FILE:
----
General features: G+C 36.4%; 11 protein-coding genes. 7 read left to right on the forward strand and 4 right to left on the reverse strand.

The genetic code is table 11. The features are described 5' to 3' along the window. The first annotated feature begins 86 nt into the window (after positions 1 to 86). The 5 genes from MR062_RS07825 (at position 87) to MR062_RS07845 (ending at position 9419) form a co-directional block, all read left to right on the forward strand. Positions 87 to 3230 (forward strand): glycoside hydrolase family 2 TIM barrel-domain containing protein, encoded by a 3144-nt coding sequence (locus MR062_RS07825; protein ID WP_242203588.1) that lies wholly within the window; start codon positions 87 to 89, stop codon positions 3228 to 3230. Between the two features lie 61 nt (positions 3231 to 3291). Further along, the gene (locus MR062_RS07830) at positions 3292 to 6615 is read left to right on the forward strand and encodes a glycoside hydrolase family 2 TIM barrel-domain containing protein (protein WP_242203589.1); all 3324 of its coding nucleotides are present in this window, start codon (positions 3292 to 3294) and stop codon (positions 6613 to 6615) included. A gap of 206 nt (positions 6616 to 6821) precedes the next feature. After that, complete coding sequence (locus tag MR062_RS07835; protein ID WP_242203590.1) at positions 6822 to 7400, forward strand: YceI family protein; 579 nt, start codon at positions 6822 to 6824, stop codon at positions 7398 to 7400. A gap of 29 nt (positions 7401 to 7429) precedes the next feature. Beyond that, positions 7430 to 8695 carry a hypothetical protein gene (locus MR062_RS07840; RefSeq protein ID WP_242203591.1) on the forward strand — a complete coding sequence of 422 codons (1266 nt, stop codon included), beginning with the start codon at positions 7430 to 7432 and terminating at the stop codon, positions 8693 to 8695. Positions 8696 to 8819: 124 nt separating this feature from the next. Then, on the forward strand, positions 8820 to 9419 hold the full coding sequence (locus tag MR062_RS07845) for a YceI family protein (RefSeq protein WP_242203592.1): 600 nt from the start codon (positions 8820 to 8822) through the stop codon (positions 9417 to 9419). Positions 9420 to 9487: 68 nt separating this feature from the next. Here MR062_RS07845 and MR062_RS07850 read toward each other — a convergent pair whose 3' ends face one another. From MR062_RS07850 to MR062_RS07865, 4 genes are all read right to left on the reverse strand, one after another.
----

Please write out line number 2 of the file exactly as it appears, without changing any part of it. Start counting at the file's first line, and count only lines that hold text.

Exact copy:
The genetic code is table 11. The features are described 5' to 3' along the window. The first annotated feature begins 86 nt into the window (after positions 1 to 86). The 5 genes from MR062_RS07825 (at position 87) to MR062_RS07845 (ending at position 9419) form a co-directional block, all read left to right on the forward strand. Positions 87 to 3230 (forward strand): glycoside hydrolase family 2 TIM barrel-domain containing protein, encoded by a 3144-nt coding sequence (locus MR062_RS07825; protein ID WP_242203588.1) that lies wholly within the window; start codon positions 87 to 89, stop codon positions 3228 to 3230. Between the two features lie 61 nt (positions 3231 to 3291). Further along, the gene (locus MR062_RS07830) at positions 3292 to 6615 is read left to right on the forward strand and encodes a glycoside hydrolase family 2 TIM barrel-domain containing protein (protein WP_242203589.1); all 3324 of its coding nucleotides are present in this window, start codon (positions 3292 to 3294) and stop codon (positions 6613 to 6615) included. A gap of 206 nt (positions 6616 to 6821) precedes the next feature. After that, complete coding sequence (locus tag MR062_RS07835; protein ID WP_242203590.1) at positions 6822 to 7400, forward strand: YceI family protein; 579 nt, start codon at positions 6822 to 6824, stop codon at positions 7398 to 7400. A gap of 29 nt (positions 7401 to 7429) precedes the next feature. Beyond that, positions 7430 to 8695 carry a hypothetical protein gene (locus MR062_RS07840; RefSeq protein ID WP_242203591.1) on the forward strand — a complete coding sequence of 422 codons (1266 nt, stop codon included), beginning with the start codon at positions 7430 to 7432 and terminating at the stop codon, positions 8693 to 8695. Positions 8696 to 8819: 124 nt separating this feature from the next. Then, on the forward strand, positions 8820 to 9419 hold the full coding sequence (locus tag MR062_RS07845) for a YceI family protein (RefSeq protein WP_242203592.1): 600 nt from the start codon (positions 8820 to 8822) through the stop codon (positions 9417 to 9419). Positions 9420 to 9487: 68 nt separating this feature from the next. Here MR062_RS07845 and MR062_RS07850 read toward each other — a convergent pair whose 3' ends face one another. From MR062_RS07850 to MR062_RS07865, 4 genes are all read right to left on the reverse strand, one after another.